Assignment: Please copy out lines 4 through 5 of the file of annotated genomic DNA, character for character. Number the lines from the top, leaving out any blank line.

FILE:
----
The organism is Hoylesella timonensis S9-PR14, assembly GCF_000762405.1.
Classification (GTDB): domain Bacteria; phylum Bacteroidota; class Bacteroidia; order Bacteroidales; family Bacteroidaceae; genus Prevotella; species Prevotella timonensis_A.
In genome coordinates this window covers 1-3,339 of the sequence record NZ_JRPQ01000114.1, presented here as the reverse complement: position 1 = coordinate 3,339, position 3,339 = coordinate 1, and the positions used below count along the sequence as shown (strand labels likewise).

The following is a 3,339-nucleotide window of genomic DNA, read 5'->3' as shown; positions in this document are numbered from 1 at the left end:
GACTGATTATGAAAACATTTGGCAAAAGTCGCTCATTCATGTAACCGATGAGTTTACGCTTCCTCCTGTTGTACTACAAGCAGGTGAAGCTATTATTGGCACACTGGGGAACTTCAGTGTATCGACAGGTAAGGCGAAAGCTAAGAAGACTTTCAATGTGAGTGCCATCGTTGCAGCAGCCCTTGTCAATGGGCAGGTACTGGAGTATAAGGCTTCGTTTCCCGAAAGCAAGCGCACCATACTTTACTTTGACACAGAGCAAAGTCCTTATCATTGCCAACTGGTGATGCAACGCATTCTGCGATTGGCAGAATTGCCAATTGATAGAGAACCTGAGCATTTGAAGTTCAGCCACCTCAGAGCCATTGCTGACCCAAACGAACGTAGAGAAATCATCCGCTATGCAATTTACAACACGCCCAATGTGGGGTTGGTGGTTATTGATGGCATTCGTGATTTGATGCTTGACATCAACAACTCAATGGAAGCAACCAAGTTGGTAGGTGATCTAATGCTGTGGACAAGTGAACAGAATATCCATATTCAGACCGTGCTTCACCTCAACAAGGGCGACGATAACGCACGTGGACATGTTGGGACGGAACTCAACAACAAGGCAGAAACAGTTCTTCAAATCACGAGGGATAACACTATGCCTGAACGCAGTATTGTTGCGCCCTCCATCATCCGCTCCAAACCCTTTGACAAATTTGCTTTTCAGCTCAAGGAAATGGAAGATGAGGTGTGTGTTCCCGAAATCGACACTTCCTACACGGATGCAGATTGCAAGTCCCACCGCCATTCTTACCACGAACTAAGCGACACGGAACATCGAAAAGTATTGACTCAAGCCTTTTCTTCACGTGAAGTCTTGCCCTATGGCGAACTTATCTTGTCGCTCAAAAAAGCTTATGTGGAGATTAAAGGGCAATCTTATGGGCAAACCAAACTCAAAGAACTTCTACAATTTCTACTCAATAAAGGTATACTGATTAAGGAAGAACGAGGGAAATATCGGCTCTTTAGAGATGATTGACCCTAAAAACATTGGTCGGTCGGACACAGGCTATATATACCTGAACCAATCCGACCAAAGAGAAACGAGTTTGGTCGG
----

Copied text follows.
The following is a 3,339-nucleotide window of genomic DNA, read 5'->3' as shown; positions in this document are numbered from 1 at the left end:
GACTGATTATGAAAACATTTGGCAAAAGTCGCTCATTCATGTAACCGATGAGTTTACGCTTCCTCCTGTTGTACTACAAGCAGGTGAAGCTATTATTGGCACACTGGGGAACTTCAGTGTATCGACAGGTAAGGCGAAAGCTAAGAAGACTTTCAATGTGAGTGCCATCGTTGCAGCAGCCCTTGTCAATGGGCAGGTACTGGAGTATAAGGCTTCGTTTCCCGAAAGCAAGCGCACCATACTTTACTTTGACACAGAGCAAAGTCCTTATCATTGCCAACTGGTGATGCAACGCATTCTGCGATTGGCAGAATTGCCAATTGATAGAGAACCTGAGCATTTGAAGTTCAGCCACCTCAGAGCCATTGCTGACCCAAACGAACGTAGAGAAATCATCCGCTATGCAATTTACAACACGCCCAATGTGGGGTTGGTGGTTATTGATGGCATTCGTGATTTGATGCTTGACATCAACAACTCAATGGAAGCAACCAAGTTGGTAGGTGATCTAATGCTGTGGACAAGTGAACAGAATATCCATATTCAGACCGTGCTTCACCTCAACAAGGGCGACGATAACGCACGTGGACATGTTGGGACGGAACTCAACAACAAGGCAGAAACAGTTCTTCAAATCACGAGGGATAACACTATGCCTGAACGCAGTATTGTTGCGCCCTCCATCATCCGCTCCAAACCCTTTGACAAATTTGCTTTTCAGCTCAAGGAAATGGAAGATGAGGTGTGTGTTCCCGAAATCGACACTTCCTACACGGATGCAGATTGCAAGTCCCACCGCCATTCTTACCACGAACTAAGCGACACGGAACATCGAAAAGTATTGACTCAAGCCTTTTCTTCACGTGAAGTCTTGCCCTATGGCGAACTTATCTTGTCGCTCAAAAAAGCTTATGTGGAGATTAAAGGGCAATCTTATGGGCAAACCAAACTCAAAGAACTTCTACAATTTCTACTCAATAAAGGTATACTGATTAAGGAAGAACGAGGGAAATATCGGCTCTTTAGAGATGATTGACCCTAAAAACATTGGTCGGTCGGACACAGGCTATATATACCTGAACCAATCCGACCAAAGAGAAACGAGTTTGGTCGG